COVID-19 has posed a challenging business outlook to many retail companies globally. But for Japanese-inspired lifestyle brand MINISO, undeterred it carried on with the opening of 364 new stores over the past year entering markets such as Italy and Portugal. Unconventionally, the brand also entered new, smaller markets such as Iceland, Laos, New Caledonia, and Malta.
“We opened nearly one store per day both at home in China, and across our global footprint,” said Robin Liu (pictured below), vice president, CMO and head of eCommerce in an interview with MARKETING-INTERACTIVE.
“Now that we’ve established the MINISO brand in most major large markets and cities, our strategic focus is to ‘think small’ and explore smaller markets and smaller cities. This is what we’re currently doing in China,” he explained. Meanwhile, it also strengthened its presence across markets such as China, Indonesia, Vietnam, Mexico, Spain, France, the UK, Netherlands, and the Philippines.
However, the "think small" focus does not mean MINISO will push pause on development in larger markets, Liu quickly elaborated. Pending the pandemic recovery progresses, the team also sees a huge potential for growth across markets such as US, India, Indonesia, Mexico, Colombia, to name a few. The brand sees having a presence across these bigger markets as a means to ensure sustainability for the long-run.
Marketing amidst a pandemic
While each of its current set of stores in-market it has broken into has a different investment be it wholly-owned or franchised, store size, location and even opening timing, it all adds up to MINISO’s ambitious expansion plans to grow across Europe and Asia.
Liu also explained that a key reason MINISO was able to continue its expansion is because its products were priced in a manner that fell in line with consumers’ evolving budgets as the pandemic raged on. While most people in the world were indeed tightening their purse strings, they could still walk into a MINISO store and get essentials and “little luxuries” for an affordable price.
“Our business method and strategy fit the consumption downgrading trend very well, so MINISO was ultimately able to achieve more success by offering ultimate 'cost-performance' products which satisfied customer needs and budgets,” he added.
Coupled with its heavy reliance on eCommerce, MINISO was able to “meet customers exactly where they were at”, explained Liu, adding:
This growth – both in stores and revenue – supported the brand’s corresponding marketing budget to experiment.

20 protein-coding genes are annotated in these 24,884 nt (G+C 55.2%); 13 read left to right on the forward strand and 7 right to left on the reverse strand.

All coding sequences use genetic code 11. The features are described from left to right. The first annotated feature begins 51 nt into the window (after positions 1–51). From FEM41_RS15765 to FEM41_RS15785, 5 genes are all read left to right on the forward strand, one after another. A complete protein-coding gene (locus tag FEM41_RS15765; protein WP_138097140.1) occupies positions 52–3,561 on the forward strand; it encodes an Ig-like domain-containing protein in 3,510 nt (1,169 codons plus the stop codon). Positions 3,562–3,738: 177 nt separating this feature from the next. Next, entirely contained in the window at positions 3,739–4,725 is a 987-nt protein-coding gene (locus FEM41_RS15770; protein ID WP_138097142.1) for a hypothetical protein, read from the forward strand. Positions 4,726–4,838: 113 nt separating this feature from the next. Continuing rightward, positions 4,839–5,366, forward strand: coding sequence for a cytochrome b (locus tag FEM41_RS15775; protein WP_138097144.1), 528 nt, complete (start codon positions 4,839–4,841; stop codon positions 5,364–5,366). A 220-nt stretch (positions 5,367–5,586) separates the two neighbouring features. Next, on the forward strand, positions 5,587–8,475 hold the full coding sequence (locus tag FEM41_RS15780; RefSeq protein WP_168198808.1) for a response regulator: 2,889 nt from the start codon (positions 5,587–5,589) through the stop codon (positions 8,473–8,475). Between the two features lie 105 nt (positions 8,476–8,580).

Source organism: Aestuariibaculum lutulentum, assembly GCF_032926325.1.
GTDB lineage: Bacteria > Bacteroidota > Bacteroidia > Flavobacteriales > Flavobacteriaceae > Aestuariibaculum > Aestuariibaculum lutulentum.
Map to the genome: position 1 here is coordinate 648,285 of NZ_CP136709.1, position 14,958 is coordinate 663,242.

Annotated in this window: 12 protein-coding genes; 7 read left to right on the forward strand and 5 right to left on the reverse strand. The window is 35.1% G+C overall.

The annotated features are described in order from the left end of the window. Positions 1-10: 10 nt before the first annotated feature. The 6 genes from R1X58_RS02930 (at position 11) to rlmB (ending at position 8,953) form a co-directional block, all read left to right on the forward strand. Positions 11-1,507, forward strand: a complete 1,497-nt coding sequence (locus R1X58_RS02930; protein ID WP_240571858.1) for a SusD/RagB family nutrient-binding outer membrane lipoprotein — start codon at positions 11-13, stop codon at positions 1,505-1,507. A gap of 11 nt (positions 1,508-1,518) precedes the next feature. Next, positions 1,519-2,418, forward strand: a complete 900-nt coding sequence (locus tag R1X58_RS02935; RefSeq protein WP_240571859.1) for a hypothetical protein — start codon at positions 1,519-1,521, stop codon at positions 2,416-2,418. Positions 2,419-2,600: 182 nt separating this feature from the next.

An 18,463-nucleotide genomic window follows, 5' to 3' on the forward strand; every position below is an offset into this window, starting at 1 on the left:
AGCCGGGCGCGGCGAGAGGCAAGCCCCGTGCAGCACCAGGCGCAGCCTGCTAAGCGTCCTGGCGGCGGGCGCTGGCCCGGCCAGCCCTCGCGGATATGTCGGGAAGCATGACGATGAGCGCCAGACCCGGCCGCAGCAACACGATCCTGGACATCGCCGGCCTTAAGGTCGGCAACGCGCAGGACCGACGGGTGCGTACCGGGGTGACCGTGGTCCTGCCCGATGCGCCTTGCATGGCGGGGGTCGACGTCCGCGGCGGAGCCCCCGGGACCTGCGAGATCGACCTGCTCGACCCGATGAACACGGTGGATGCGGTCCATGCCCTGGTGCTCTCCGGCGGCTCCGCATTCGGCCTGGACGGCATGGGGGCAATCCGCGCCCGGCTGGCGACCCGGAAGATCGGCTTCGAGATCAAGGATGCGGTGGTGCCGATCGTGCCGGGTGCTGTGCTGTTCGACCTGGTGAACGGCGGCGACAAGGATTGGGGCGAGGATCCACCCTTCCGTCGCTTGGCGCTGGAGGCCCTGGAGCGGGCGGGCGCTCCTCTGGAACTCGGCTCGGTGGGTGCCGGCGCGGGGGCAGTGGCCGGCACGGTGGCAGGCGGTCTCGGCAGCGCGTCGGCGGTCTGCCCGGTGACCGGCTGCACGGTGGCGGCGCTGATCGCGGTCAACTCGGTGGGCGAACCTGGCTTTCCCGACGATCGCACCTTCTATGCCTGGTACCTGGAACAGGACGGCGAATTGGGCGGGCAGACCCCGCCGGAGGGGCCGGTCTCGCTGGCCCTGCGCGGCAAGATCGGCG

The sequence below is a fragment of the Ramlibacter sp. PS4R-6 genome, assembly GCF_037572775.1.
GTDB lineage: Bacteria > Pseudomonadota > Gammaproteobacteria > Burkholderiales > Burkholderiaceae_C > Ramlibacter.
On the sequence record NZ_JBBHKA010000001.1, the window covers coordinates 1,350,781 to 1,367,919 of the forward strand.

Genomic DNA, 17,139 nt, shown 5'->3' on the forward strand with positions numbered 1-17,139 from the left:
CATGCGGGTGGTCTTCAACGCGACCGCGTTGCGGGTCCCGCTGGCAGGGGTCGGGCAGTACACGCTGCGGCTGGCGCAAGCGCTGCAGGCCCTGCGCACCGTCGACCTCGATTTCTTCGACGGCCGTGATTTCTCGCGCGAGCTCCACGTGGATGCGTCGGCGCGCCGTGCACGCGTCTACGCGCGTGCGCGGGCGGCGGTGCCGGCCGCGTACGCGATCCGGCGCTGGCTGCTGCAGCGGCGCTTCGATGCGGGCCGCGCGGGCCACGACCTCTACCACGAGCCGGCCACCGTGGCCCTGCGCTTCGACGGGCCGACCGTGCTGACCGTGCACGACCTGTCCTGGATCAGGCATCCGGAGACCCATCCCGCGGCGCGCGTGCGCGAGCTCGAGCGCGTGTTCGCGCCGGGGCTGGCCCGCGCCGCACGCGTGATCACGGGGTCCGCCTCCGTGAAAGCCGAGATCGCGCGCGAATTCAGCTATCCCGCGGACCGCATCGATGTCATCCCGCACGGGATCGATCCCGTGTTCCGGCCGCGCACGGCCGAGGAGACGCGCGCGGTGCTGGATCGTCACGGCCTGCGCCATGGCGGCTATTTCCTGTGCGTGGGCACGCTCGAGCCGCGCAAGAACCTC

Currently, MINISO spends roughly 60% of its budget on digital channels, and that percentage is only increasing. With most of its end customers spending more and more time and money online, it views websites and apps as not just channels for effective communication and brand awareness, but also revenue generation.
Marriage of communications and commerce
“I joined MINISO as CMO and head of eCommerce roughly one and half years ago, and it seems like every day the boundaries between marketing and eCommerce are blurring,” said Liu.
Liu added that the brand used to view traditional ad platforms such as print, TV, and radio, along with social media as the only marketing communication channels. However, today, there is no clear distinction between a communications channel and commerce. As such, marketing initiatives MINISO embarks on today often have eCommerce elements incorporated within such as appointing Wechat group leaders in specialised groups to promote products to increase the re-purchasing rate. This is a trend particularly prevalent in markets such as China where influencers on Taobao/Alibaba, Douyin and Redbook are driving huge traffic to sell products directly to customers.
“It is fascinating to witness the transformation and to figure out the roles marketers can play,” he said.
The marketing team has also been hosting more livestreaming events under different themes, such as the recent NBA collection and valentines’ ones. Liu explained that livestreaming eCommerce integration is still new to some markets but the team sees immense potential in the space with social media platforms such as TikTok, Facebook, Snapchat and Twitter all experimenting with a transition into becoming shopping platforms.
“We have already benefited a lot from the development of big data, and insights we generated from our own websites, app and CRM systems. We now understand our customers better than ever,” Liu said.